Too much choice is a massive pain in the gut.  When I go away with work, I live in dread of the “shall we all meet up for something to eat tonight?” (well they nearly always say dinner, but I don’t want you to think I approve of that sort of behaviour).  I always expect it to happen, yet it hardly ever does these days and so I end up sorting myself out.  This time, on the Tuesday night, this meant wondering the streets of Fitzrovia overwhelmed by the choice and trying to decide which of the assorted eateries I’d blend into best.

 

After two and a half hours wandering (and wondering), including a few pub stops, I ended up with a Sainsbury’s Melton Mowbray pork pie and an early night.  The lesson?  Always know where you’re going to eat when you set off in London.

IMG_0009

Driving is over-rated, owning cars isn’t, mind.  I don’t know if it’s a product of the pedestrianisation of other cities, or whether it’s definitely a London thing, but I don’t think I’ve ever seen as many personalised number plates in such a small area.  It also seemed that ever vehicle that had more than two seats also had a suited-up bloke in the front seat, with someone who was significantly richer or more important than me sat behind smoked windows in the back.  Is there anything that screams “superiority complex” more than sitting in the back of a car that doesn’t have someone in the passenger seat and doesn’t say Taxi on the top of it?

 

Did I mention the podcast?  Wednesday was a little bit easier, the lads were recording the podcast at the Royal Oak and I knew that burgers were on the agenda.  So I checked on Yelp! and Trip Advisor and came up with Bobo Social (95 Charlotte St, W1T 4PZ).  The burgers ranged from £9 to £15 (a lot, but fairly normal for a city centre these days) and were clearly made with fresh, top quality meat.  I had some deep fried squid whilst I was waiting, which was the highlight of the meal, the squid cooked perfectly in a spiced crispy coating.  The burger came pink, accompanied by fries and deep fried pickles, not the best I’ve ever had, but up there all the same, good enough to ignore the mixture of tea cups & slates that the meal came served on!

 

And as for the real question, no, the only time I touched the cutlery was to get at my napkin.

 

On the heritage trail.  Having a plan meant that I could be a less random about my pub choices and could try and avoid the boorish rich young things that had typified many of the places I went past on Tuesday.  A quick check of http://www.heritagepubs.org.uk/ revealed that there was several notable pubs within walking distance so I decided I’d see how many I could get to before I had to be back at the hotel to edit the podcast.  The answer was two:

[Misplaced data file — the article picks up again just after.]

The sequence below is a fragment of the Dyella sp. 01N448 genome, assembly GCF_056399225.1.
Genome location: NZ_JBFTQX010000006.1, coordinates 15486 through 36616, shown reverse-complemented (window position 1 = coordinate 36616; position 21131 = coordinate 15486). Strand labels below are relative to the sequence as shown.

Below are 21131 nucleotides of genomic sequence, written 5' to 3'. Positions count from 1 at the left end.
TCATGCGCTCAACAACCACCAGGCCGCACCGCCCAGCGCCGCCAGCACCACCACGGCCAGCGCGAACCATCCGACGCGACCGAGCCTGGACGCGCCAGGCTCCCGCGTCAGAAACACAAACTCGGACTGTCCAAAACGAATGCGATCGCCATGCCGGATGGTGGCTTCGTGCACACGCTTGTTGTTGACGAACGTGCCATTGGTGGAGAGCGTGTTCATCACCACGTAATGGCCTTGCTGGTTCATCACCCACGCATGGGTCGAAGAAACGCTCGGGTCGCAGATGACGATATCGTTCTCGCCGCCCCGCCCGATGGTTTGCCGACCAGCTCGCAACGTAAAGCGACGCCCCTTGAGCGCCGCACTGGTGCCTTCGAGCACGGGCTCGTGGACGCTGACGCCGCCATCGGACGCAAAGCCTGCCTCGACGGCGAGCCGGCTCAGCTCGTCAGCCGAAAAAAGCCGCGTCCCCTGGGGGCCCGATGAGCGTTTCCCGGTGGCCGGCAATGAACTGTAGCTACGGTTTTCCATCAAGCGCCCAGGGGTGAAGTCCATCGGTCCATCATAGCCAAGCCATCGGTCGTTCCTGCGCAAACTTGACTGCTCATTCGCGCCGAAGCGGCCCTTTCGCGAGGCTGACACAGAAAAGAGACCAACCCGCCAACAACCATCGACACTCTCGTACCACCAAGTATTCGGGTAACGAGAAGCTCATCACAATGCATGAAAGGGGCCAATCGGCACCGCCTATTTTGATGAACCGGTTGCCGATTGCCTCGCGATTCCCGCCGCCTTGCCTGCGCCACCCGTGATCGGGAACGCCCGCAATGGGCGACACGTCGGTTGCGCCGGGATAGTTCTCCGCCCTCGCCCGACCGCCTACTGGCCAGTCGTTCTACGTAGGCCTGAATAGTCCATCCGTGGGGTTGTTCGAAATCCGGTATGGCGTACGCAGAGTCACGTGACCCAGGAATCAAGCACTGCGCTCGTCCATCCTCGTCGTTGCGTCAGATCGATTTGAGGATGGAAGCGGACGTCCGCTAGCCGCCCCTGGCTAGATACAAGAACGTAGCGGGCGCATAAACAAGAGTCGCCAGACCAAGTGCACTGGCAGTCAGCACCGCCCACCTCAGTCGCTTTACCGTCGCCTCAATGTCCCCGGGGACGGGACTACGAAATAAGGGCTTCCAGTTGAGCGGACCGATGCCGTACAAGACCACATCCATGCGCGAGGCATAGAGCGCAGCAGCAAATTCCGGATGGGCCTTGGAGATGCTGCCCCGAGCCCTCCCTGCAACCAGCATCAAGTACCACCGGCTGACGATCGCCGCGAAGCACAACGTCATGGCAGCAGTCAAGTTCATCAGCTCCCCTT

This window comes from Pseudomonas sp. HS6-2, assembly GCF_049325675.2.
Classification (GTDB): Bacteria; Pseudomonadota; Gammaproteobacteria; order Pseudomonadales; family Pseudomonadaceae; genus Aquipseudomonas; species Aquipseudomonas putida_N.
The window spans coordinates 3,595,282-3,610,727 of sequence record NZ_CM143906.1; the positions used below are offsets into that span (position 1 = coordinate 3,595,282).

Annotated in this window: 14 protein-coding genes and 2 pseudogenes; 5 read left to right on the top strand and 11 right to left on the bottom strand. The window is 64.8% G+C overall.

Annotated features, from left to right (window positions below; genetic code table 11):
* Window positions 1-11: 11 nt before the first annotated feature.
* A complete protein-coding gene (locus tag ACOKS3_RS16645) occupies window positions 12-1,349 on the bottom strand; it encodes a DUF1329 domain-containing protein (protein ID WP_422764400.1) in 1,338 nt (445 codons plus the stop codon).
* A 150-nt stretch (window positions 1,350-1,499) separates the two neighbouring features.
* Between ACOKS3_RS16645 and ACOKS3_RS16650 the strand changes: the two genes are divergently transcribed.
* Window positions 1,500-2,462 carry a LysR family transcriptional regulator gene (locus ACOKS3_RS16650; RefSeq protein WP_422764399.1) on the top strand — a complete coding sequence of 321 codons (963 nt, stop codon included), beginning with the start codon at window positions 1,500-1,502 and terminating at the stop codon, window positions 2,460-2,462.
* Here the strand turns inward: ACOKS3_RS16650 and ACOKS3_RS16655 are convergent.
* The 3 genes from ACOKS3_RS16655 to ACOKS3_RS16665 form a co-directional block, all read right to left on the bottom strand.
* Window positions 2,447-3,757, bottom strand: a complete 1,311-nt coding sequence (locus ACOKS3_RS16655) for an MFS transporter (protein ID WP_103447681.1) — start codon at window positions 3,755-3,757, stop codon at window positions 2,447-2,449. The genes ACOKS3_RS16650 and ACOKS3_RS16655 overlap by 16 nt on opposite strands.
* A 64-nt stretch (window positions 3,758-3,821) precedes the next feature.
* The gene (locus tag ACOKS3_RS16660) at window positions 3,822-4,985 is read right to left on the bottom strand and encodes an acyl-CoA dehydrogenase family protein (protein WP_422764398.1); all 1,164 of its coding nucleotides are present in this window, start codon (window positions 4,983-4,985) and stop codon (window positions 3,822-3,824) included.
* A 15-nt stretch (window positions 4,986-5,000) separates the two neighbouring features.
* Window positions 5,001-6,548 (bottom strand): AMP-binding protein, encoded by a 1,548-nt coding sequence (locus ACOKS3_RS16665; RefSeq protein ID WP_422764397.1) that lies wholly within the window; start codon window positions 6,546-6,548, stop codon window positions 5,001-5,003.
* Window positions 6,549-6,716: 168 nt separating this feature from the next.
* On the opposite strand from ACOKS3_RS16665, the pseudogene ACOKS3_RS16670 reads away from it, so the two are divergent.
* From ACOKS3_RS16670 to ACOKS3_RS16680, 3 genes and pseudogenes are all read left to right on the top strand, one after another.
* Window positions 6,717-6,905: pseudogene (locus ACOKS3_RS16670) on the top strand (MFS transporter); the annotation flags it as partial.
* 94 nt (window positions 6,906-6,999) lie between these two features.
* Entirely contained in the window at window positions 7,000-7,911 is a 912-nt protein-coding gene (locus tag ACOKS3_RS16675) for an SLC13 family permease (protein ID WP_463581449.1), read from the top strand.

The Dover Castle – hidden in one of those Mews streets that crisscross the centre of London, the Dover Castle’s current building and layout go back to the mid-19th century.  The bar, woodwork and windows look like they date back to then.  It was quiet when I was in there, other than the loud media type extolling the virtues of the mid-nineties Groucho set, but it’s location means that it’s been the home to all sorts of musicians and celebrities down the years.  As well as the very traditional surroundings, the Castle serves Sam Smiths beers, it’s always a treat when you see their unique pump heads in pubs down south.

 

The Barley Mow – less obviously heritage, much of the interior appears to have been upgraded at some stage, the Barley Mow has a unique, original feature that I don’t think I’ve ever seen in a pub before.  One side of the bar is taken up with a couple of booths, designed in Victorian times to keep the classier customers away from the gin soaked masses.  Less impressive on the eyes than the Castle, the Barley Mow has a wider choice of beer, with a reasonable selection of bottles for those of you that like your beer on the craft side.

 

The booths at the Barley Mow
The booths at the Barley Mow

And so, whilst I was poncing about that London, Reece Burke strengthened Caldwell’s defence, Nathan Byrne gave us more options at wing/full back, Adam le Fondre came in to give back up to Grigg and Kaiyne Woolery boiled the p*ss of Bolton fans the world over.  There was a bit of a twitter meltdown over the perceived quality of this bunch, but there’d have been a different sort of meltdown had we gone out and bought four premier league starlets.

 

We’ll find out in time whether they’re good enough, but there’s no denying that they left the squad looking more rounded and complete and hopefully ready to hit the ground running after the international break.  My season starts properly with the Fulham game, so hopefully you’ll get something more intelligent, and Latics based from me after that.

Previous ArticleNext Article

Leave a Reply